In a world where we communicate so quickly and so frequently and with so many people, the abbreviated, emoji-filled writing of digital communication and non-standard conventions found in texting and on social media and blogs isn’t hindering communication but enhancing it and, indeed, offering a new medium of communication. When one smiley-face can succinctly, accurately, and clearly sum up an idea we want to communicate, why would we not choose that?How does that not make us better communicators in any language and open doors of communication?
Suzanne M. Gut is an Associate Professor of English, Communications, and ESOL at Davenport
University in Grand Rapids, MI.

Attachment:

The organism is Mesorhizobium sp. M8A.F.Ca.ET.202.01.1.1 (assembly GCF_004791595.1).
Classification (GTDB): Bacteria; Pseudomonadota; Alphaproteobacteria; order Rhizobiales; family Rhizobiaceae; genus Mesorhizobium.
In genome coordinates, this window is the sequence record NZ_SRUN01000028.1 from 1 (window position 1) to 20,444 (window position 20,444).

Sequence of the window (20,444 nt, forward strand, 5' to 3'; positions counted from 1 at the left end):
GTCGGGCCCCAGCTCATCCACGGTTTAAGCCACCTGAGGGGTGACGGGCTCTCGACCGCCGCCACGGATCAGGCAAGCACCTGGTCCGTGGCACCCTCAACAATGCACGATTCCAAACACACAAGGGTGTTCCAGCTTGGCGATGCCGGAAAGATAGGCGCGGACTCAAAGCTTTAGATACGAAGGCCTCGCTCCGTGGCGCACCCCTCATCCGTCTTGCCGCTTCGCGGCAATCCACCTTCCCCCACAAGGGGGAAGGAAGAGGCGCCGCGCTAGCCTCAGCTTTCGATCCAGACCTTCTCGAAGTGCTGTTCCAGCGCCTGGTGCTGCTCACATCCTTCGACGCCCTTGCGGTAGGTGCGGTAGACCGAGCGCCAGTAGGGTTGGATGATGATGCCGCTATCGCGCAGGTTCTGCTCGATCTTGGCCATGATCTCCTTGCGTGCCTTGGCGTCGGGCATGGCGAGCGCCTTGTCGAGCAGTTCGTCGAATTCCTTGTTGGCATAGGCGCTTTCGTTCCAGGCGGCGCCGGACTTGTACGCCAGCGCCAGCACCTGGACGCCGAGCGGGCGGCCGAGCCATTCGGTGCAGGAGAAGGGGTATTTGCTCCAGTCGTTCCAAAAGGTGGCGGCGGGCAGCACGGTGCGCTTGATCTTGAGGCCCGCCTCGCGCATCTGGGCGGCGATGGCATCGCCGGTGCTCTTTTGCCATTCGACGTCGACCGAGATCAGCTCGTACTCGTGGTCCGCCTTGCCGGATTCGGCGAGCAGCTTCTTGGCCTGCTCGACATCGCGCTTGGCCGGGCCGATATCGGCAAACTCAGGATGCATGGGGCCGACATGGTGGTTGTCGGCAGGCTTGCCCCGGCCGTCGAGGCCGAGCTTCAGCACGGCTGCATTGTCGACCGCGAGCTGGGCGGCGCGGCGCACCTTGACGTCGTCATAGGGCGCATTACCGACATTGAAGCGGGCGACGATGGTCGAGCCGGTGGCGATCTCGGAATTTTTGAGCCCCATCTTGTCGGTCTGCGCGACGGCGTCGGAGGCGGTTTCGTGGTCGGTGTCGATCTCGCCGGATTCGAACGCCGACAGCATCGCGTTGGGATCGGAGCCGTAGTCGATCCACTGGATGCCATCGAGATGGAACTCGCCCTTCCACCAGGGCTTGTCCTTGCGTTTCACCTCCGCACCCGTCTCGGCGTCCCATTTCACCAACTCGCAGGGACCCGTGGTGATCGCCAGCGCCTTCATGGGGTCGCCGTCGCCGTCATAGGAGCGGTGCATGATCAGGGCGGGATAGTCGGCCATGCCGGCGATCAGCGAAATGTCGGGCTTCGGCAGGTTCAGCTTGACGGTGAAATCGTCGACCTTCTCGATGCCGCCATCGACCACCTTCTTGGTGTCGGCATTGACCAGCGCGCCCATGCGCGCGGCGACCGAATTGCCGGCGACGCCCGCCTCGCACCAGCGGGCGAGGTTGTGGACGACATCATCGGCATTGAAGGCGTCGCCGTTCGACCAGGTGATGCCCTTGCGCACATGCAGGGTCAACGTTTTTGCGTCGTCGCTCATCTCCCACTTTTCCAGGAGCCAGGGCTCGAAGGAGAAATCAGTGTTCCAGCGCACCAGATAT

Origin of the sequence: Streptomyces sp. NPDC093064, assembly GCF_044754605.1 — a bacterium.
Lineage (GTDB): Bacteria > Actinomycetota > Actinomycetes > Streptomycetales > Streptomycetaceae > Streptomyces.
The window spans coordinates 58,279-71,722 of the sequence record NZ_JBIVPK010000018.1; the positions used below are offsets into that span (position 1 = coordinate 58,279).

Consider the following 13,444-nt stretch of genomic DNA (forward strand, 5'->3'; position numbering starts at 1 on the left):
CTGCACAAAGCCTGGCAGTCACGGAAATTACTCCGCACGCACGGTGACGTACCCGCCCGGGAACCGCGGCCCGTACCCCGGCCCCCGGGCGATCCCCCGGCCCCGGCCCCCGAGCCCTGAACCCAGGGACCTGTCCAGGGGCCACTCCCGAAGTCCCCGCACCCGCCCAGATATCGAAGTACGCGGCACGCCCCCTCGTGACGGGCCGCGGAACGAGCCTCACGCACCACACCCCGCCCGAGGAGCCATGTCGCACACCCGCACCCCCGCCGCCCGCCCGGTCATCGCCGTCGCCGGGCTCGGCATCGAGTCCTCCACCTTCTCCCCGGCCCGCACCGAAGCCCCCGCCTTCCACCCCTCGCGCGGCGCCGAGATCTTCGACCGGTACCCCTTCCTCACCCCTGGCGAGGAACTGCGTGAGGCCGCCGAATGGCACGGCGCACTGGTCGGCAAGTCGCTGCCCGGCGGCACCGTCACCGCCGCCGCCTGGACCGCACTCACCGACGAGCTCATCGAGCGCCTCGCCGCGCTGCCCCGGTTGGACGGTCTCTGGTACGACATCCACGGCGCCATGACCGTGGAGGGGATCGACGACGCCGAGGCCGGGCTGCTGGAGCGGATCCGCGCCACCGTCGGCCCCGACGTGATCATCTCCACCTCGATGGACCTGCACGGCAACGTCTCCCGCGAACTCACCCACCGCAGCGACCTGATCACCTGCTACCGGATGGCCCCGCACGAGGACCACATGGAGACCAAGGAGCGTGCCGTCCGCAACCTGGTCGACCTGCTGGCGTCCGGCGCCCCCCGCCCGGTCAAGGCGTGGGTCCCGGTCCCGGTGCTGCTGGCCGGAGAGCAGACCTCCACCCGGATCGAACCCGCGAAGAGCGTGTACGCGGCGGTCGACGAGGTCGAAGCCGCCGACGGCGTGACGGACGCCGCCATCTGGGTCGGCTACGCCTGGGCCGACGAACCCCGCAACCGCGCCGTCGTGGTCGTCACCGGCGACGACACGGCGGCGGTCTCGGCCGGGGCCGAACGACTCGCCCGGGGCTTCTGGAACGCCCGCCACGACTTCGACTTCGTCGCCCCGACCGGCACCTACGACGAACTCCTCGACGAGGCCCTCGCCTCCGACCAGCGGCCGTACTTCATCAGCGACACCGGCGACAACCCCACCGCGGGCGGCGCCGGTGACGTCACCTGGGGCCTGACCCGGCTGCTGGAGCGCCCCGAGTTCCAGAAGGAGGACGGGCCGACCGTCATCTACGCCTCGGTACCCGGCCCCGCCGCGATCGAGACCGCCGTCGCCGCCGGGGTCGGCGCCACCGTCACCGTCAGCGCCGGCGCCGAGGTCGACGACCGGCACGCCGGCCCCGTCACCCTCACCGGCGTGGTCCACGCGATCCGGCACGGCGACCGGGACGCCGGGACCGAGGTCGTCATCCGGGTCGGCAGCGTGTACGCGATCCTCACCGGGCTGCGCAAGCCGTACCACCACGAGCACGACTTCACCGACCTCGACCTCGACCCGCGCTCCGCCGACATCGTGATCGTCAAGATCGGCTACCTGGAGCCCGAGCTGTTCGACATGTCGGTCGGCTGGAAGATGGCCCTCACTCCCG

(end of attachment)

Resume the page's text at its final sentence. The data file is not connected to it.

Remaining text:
Bucholtz, M., & Hall, K. (2005). Identity and interaction: A sociocultural linguistic approach. Discourse Studies, 7(4-5), 585-614. doi:10.1177/1461445605054407
Doll, J. (2012). How to sound like the bee's knees: A dictionary of 1920s slang. The Atlantic. Retrieved from https://www.theatlantic.com/entertainment/archive/2012/10/how-sound-bees...
McLuhan, M. (1964). Understanding media: The extensions of man. Cambridge, MA:
Massachusetts Institute of Technology.
McWhorter, J. (2013, February). John McWhorter: Txtng is killing language. JK!!! [Video file]. Retrieved from https://www.ted.com/talks/john_mcwhorter_txtng_is_killing_language_jk